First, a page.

Indonesia’s Screenplay Bumilangit Plans ‘Gundala’ Superhero Franchise (Exclusive)
The Hollywood Reporter
Prolific Indonesian hit-maker Joko Anwar is preparing to take Hollywood’s superheroes on at their own game with a franchise based on characters who have thrilled the world’s fourth most-populous country across the past 50 years.
Speaking to The Hollywood Reporter at the third edition of Malaysian International Film Festival, Anwar said the “characters represent the hopes of Indonesia” and include 500 Indonesian comic book characters created since 1954. “It’s about time we saw some of Indonesia’s comic book heroes up there on the big screen,” Anwar said.
History, culture and consciousness: the art of Aung Myat Htay
Visit the latest exhibition at the Myanm/art gallery and you’ll immediately be confronted by needles lined up on a table, behind which are four stone slabs – a dark red crust filling the etchings on their surface.
The crust is dried blood, which was part of the performance art presentation by veteran artist Aung Myat Htay at the July 6 opening of the exhibition, “Consciousness of Realities”, which runs until July 28 at the gallery, located in the Urban Asia Centre on downtown Yangon’s 48th Street.
Born in Mandalay in 1973, Aung Myat Htay was exposed to art in his childhood when he helped his father to cast bronze statues. He later graduated from the National University of Art and Culture in Yangon with a fine arts degree.
In Photos: Art means uprising at the SONA 2019 protests
MANILA, Philippines – President Rodrigo Duterte’s fourth State of the Nation Address (SONA) was held on Monday, July 22. At the same time, various groups took to the streets to voice out their opposition to Duterte’s administration.
Protesters got creative, making protest artwork that called attention to various political and social issues. A lot of the pieces were centered on the issue of sovereignty in the West Philippine Sea, and the administration’s relationship with China.
The issue of sovereignty came to a head in June, when the Philippine fishing boat Gem-Ver was sank by a Chinese vessel in the West Philippine Sea, endangering the lives of the 22 fishermen on board. In response, the government downplayed the incident, and at doubt on the account of the Filipino fishermen.
For instance, artist collective UGATLahi made an an effigy depicting Duterte as a syokoy, a Philippine mythological sea creature. The effigy shows the Duterte-syokoy touting a gun, a bag of money, and the Chinese flag, and was made to represent Duterte selling out the West Philippine Sea.
Limebócx: The Hanoi Duo Combining Hip-Hop, Beatboxing and Traditional Đàn Tranh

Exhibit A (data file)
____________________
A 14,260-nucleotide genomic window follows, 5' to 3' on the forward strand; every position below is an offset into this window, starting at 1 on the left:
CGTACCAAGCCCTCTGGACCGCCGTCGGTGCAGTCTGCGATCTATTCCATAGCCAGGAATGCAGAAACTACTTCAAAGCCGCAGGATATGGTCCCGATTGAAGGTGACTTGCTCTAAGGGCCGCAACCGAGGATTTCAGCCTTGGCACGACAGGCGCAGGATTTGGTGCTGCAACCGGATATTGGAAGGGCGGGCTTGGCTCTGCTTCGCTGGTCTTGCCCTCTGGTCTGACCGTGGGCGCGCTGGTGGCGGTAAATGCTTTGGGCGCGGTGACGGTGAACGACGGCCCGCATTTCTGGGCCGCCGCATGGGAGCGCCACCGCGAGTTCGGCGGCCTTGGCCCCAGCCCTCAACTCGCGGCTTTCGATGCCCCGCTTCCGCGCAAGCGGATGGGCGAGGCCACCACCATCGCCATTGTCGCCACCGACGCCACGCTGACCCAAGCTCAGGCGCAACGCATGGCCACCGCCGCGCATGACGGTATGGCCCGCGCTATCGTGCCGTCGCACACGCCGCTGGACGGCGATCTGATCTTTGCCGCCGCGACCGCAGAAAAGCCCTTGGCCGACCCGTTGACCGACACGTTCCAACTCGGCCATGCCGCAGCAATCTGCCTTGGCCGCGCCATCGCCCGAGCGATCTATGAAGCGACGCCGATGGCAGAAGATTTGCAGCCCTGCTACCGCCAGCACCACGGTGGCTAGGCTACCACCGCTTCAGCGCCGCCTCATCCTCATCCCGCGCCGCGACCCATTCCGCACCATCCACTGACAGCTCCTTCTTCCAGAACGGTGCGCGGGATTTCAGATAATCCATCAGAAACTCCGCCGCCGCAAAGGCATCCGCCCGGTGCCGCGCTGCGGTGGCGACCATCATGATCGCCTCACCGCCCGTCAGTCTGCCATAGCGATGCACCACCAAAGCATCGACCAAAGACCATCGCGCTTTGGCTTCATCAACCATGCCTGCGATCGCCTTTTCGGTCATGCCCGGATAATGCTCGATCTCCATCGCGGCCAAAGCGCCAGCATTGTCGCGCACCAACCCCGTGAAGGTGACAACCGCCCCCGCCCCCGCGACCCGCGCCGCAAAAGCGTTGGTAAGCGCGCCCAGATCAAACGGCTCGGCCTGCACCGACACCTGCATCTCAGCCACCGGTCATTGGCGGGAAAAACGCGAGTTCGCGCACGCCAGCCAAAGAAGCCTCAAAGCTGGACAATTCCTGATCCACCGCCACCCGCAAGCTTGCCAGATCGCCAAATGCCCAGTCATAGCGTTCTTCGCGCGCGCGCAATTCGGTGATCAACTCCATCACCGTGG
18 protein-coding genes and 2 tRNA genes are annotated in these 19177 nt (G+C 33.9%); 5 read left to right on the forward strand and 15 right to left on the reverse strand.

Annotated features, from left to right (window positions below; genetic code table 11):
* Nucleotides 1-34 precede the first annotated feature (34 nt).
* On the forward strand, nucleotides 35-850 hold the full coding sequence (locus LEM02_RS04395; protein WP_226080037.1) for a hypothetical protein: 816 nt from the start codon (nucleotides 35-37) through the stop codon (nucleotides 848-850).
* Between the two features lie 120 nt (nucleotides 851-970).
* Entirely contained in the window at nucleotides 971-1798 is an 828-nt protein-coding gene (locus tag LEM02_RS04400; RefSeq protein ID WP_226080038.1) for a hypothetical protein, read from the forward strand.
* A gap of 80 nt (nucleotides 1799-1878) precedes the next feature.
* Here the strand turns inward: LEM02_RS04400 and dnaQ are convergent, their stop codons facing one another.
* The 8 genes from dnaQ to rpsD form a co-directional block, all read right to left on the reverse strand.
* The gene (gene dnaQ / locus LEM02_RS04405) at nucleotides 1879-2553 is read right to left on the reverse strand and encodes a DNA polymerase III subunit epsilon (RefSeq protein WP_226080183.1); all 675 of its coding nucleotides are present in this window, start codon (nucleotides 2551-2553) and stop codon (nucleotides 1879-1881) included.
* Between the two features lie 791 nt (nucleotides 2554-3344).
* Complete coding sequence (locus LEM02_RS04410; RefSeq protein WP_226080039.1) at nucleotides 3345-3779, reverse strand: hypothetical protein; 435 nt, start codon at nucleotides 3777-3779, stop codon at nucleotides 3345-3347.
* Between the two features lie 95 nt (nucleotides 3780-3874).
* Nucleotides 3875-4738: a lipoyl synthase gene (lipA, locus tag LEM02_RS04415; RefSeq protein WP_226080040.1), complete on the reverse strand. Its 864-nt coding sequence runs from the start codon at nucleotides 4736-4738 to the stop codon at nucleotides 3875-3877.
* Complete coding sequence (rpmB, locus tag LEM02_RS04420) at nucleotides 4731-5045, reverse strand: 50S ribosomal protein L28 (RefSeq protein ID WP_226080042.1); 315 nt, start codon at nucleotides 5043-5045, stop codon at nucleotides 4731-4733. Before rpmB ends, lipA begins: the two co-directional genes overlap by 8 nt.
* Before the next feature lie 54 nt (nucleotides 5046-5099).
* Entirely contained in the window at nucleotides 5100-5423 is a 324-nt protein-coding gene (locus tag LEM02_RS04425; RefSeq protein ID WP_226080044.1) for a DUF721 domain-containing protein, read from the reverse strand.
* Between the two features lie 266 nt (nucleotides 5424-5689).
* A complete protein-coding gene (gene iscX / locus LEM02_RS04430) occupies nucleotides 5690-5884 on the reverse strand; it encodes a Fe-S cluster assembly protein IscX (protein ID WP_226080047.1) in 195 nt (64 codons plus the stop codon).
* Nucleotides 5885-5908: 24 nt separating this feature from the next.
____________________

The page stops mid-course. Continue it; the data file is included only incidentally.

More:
As avant-garde as they are eclectic, Limebócx consists of two members. Trang Le (aka Chuối) shares vocal duties and arranges most of the band’s string instruments. As seen while she’s performing, Le is flanked on all sides by her guitar, bass and the traditional Vietnamese instrument known as the Đàn Tranh. While onstage, she effortlessly switches back and forth between all of them numerous times during the course of any given song.
Not to be outdone, Nguyen Huy Tuan supplies the rapping and beatboxing. As the band’s percussive backbone, Tuan commands the BOSS RC-505 Loop Station, which is a small device that records snippets of the band’s performance in real-time. The sounds are then digitally repeated and layered over other instruments and vocals. This is what culminates together to create the band’s unique tapestry of percussion and sound.
Found in translation: Thai literature reaches West
Nikkei Asian Review
BANGKOK — For years, the Thailand sections of Bangkok’s English-language bookstores have been dominated by a colorful yet shallow mixture of popular and academic history, travel guides, coffee-table cookbooks and expatriate-penned thrillers that amplify the country’s less-savory aspects. What they have sorely lacked, in other words, is Thai voices.
Slowly, however, that is changing: From an earthy bildungsroman to an unremittingly lyrical love story, contemporary Thai literature in translation is making its presence felt as never before.
“Bright” and “Arid Dreams,” by Duanwad Pimwana, one of Thailand’s most acclaimed female authors, were released in English in the U.S. in April. Both were translated by Mui Poopoksakul, a Berlin-based former lawyer who is also behind cult author Prabda Yoon’s two English-language short story collections, “The Sad Part Was” and “Moving Parts,” which were published by the U.K.’s Tilted Axis Press in 2017 and 2018, respectively.
Together with two-time Southeast Asian Writers Award winner Veeraporn Nitiprapha’s “The Blind Earthworm in the Labyrinth,” released by Thai publisher River Books in late 2018, these titles have brought the number of translations of Thai novels in the past two years to a grand total of five.